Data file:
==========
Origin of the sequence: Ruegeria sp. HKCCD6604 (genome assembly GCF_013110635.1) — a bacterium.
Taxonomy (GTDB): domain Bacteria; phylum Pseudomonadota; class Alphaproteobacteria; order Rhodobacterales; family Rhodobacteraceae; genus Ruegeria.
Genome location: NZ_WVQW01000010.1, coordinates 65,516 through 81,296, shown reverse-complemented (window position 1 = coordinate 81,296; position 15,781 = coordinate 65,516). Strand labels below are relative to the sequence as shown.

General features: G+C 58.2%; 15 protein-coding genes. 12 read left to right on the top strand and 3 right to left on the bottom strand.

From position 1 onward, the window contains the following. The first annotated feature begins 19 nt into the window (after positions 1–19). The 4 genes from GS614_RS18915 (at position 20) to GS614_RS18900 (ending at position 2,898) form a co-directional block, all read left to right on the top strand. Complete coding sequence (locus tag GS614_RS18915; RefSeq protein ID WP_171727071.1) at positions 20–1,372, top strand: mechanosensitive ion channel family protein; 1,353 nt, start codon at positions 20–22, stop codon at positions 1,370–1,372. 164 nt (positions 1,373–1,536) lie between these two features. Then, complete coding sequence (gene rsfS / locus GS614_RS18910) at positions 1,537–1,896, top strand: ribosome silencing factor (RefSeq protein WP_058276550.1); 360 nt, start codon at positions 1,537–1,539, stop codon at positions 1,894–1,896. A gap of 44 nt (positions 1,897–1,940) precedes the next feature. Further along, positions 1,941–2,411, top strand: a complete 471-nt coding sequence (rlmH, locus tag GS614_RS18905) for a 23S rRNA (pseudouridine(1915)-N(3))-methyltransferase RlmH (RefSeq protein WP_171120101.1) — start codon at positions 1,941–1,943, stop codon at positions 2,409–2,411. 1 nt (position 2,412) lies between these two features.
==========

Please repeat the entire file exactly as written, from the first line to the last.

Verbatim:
Origin of the sequence: Ruegeria sp. HKCCD6604 (genome assembly GCF_013110635.1) — a bacterium.
Taxonomy (GTDB): domain Bacteria; phylum Pseudomonadota; class Alphaproteobacteria; order Rhodobacterales; family Rhodobacteraceae; genus Ruegeria.
Genome location: NZ_WVQW01000010.1, coordinates 65,516 through 81,296, shown reverse-complemented (window position 1 = coordinate 81,296; position 15,781 = coordinate 65,516). Strand labels below are relative to the sequence as shown.

General features: G+C 58.2%; 15 protein-coding genes. 12 read left to right on the top strand and 3 right to left on the bottom strand.

From position 1 onward, the window contains the following. The first annotated feature begins 19 nt into the window (after positions 1–19). The 4 genes from GS614_RS18915 (at position 20) to GS614_RS18900 (ending at position 2,898) form a co-directional block, all read left to right on the top strand. Complete coding sequence (locus tag GS614_RS18915; RefSeq protein ID WP_171727071.1) at positions 20–1,372, top strand: mechanosensitive ion channel family protein; 1,353 nt, start codon at positions 20–22, stop codon at positions 1,370–1,372. 164 nt (positions 1,373–1,536) lie between these two features. Then, complete coding sequence (gene rsfS / locus GS614_RS18910) at positions 1,537–1,896, top strand: ribosome silencing factor (RefSeq protein WP_058276550.1); 360 nt, start codon at positions 1,537–1,539, stop codon at positions 1,894–1,896. A gap of 44 nt (positions 1,897–1,940) precedes the next feature. Further along, positions 1,941–2,411, top strand: a complete 471-nt coding sequence (rlmH, locus tag GS614_RS18905) for a 23S rRNA (pseudouridine(1915)-N(3))-methyltransferase RlmH (RefSeq protein WP_171120101.1) — start codon at positions 1,941–1,943, stop codon at positions 2,409–2,411. 1 nt (position 2,412) lies between these two features.